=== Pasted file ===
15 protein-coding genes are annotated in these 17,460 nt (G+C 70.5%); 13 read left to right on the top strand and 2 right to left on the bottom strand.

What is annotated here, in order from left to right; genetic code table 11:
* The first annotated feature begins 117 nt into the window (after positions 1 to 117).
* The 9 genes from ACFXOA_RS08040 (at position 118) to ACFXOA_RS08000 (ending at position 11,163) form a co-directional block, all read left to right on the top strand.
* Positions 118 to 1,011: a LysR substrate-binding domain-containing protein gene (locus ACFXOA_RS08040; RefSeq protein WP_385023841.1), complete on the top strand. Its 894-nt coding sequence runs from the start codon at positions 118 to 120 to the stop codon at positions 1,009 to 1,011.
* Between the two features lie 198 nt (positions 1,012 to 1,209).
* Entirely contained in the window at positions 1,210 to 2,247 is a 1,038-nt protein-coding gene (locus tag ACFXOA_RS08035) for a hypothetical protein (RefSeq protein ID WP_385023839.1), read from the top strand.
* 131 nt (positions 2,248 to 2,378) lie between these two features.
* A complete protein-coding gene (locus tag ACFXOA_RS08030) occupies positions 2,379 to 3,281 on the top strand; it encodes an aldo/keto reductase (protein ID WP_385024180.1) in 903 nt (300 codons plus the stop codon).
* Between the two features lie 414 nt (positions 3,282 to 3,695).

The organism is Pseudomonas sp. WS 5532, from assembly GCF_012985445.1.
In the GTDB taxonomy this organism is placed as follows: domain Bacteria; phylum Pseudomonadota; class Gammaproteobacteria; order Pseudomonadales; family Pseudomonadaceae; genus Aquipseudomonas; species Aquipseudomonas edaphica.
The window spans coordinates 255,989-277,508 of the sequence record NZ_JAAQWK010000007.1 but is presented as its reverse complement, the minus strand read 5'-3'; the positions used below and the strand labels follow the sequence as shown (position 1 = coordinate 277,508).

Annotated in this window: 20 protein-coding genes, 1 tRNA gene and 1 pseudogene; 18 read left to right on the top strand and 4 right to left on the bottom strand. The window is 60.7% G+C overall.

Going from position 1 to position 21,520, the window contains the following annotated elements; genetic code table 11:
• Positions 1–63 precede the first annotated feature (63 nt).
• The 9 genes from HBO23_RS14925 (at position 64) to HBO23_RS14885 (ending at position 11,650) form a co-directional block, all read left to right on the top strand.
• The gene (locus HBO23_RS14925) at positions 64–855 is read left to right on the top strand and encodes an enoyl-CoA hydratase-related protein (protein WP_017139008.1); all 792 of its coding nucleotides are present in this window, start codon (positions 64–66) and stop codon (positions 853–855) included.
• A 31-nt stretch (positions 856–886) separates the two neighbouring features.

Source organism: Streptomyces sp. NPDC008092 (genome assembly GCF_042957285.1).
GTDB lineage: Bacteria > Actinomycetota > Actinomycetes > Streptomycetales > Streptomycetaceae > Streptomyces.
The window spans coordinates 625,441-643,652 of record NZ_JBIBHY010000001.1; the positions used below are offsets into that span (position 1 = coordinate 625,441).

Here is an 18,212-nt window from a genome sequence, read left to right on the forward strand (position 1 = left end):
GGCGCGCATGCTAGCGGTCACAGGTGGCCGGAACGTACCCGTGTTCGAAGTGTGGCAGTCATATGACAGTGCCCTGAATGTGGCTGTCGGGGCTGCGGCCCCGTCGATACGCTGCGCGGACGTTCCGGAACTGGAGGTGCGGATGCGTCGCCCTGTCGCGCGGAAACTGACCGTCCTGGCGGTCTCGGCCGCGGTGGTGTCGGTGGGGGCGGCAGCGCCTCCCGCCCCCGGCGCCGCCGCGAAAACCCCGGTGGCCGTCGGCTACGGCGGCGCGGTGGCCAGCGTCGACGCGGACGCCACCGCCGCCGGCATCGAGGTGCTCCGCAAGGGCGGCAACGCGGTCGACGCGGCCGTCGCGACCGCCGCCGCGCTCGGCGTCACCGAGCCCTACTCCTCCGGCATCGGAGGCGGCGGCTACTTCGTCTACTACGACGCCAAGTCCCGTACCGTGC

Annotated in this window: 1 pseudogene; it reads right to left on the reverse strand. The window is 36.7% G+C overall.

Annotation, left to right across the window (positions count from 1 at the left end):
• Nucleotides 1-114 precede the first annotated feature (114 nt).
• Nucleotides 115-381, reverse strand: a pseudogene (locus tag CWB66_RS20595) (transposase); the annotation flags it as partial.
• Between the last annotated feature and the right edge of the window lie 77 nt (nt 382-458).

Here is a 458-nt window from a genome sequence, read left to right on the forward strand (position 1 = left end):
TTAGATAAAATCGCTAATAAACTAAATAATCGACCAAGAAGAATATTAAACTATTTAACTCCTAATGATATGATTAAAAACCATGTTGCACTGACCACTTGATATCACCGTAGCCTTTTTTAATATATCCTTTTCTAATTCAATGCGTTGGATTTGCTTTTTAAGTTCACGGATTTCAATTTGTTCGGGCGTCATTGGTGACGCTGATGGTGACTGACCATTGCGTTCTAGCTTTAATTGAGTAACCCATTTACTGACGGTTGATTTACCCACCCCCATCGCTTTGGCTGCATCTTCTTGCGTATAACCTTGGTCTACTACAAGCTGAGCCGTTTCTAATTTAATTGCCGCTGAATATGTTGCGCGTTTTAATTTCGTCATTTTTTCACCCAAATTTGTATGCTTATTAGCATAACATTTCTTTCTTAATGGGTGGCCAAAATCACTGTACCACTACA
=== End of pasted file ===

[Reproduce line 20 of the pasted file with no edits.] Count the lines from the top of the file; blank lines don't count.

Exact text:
Source organism: Streptomyces sp. NPDC008092 (genome assembly GCF_042957285.1).